The eye shadow trick that will save your face!
Tied Up Updo Tutorial
For years I’ve been on the receiving end of questions about why I do my eye makeup before my face makeup. I did an entire post about it here, but to sum up : I do my eyes first because I can clean up any fall out from eye shadow before I apply foundation.
I’ve tried doing my face first but I always see darkness on my cheekbones, no matter how careful I think I am applying the eye shadow.
But I have a hack for you today! Whether you need to darken up your eyes later on in the day and don’t want to redo your foundation, or if you just can’t quit doing your foundation first altogether – this will surely help!
I remember seeing this trick an eternity ago in a magazine, and it’s something every woman who uses eye shadow should know.
On the tops of your cheekbones, fairly close to your eye, dust a heavy amount of loose translucent setting powder. This can be the cheapest stuff you can find, as it’s only purpose is to keep the dark shadow from sticking to your face and then it will be wiped away. Baby powder or talc is not a great choice though, so make sure you use a translucent setting powder. In this step by step, I’m using the Pixi Quick Fix Powder. You can also find really cheap powders (like $6.00) by ELF that would do the trick!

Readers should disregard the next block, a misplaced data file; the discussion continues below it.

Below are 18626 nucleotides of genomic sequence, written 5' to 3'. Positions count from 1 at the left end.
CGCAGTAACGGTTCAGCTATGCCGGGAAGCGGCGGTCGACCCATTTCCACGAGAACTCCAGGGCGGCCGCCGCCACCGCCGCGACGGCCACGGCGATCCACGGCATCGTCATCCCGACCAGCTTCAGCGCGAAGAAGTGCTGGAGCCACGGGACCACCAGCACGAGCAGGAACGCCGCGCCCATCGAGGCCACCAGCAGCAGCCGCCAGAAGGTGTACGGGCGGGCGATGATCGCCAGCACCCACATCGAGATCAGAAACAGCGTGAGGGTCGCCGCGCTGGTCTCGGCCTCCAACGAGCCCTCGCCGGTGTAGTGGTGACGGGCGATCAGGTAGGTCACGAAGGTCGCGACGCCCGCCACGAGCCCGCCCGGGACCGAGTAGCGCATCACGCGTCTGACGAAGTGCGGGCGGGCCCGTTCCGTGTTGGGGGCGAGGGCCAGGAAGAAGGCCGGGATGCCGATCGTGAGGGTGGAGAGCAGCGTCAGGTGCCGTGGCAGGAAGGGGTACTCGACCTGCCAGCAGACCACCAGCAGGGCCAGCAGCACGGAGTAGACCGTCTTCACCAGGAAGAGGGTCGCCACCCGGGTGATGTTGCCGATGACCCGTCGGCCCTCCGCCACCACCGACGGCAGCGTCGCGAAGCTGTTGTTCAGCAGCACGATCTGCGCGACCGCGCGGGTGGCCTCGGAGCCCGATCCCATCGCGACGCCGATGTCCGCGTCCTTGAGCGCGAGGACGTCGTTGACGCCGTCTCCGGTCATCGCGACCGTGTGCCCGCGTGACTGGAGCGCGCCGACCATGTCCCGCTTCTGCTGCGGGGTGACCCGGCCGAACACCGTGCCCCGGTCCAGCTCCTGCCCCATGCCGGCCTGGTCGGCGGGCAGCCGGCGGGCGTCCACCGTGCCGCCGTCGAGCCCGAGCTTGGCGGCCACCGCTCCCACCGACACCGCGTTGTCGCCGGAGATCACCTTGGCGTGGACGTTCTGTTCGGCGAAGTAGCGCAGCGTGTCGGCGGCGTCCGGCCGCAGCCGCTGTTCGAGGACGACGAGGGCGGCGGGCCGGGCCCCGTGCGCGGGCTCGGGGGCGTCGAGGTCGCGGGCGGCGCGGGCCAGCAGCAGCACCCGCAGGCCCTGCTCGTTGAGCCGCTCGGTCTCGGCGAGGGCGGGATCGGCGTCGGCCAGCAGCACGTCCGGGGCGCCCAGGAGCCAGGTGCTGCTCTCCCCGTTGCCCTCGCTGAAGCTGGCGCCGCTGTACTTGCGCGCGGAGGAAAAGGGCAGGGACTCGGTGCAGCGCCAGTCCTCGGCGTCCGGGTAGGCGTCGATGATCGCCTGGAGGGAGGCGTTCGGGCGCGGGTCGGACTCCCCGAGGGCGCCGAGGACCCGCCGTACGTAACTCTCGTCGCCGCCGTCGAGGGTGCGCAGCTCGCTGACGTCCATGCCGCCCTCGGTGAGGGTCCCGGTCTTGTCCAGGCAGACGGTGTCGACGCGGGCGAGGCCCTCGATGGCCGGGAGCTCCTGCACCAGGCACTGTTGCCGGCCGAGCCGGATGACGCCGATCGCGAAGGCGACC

Then, apply your crease color as you normally would. Any fallout will fall on top of the setting powder, and therefore it won’t smudge onto your face.
Then, wipe it away, toward your temples, using light strokes. Don’t press it in – think of it as dusting the powder off.
It may accidentally add a touch of lightness to your cheekbones, which is never a bad thing. So it’s kind of a two for one deal.
So the issue of eye shadow fall out is resolved! I’ve used this trick when getting ready for a surprise date night after I had already done some simple makeup that morning. It’s a game changer.
My shirt is from Nordstrom and it’s what striped shirt dreams are made of, in case you are wondering. Also, the brush I’m using is many years old from Real Techniques. More questions? I bet you’ll find the answer here.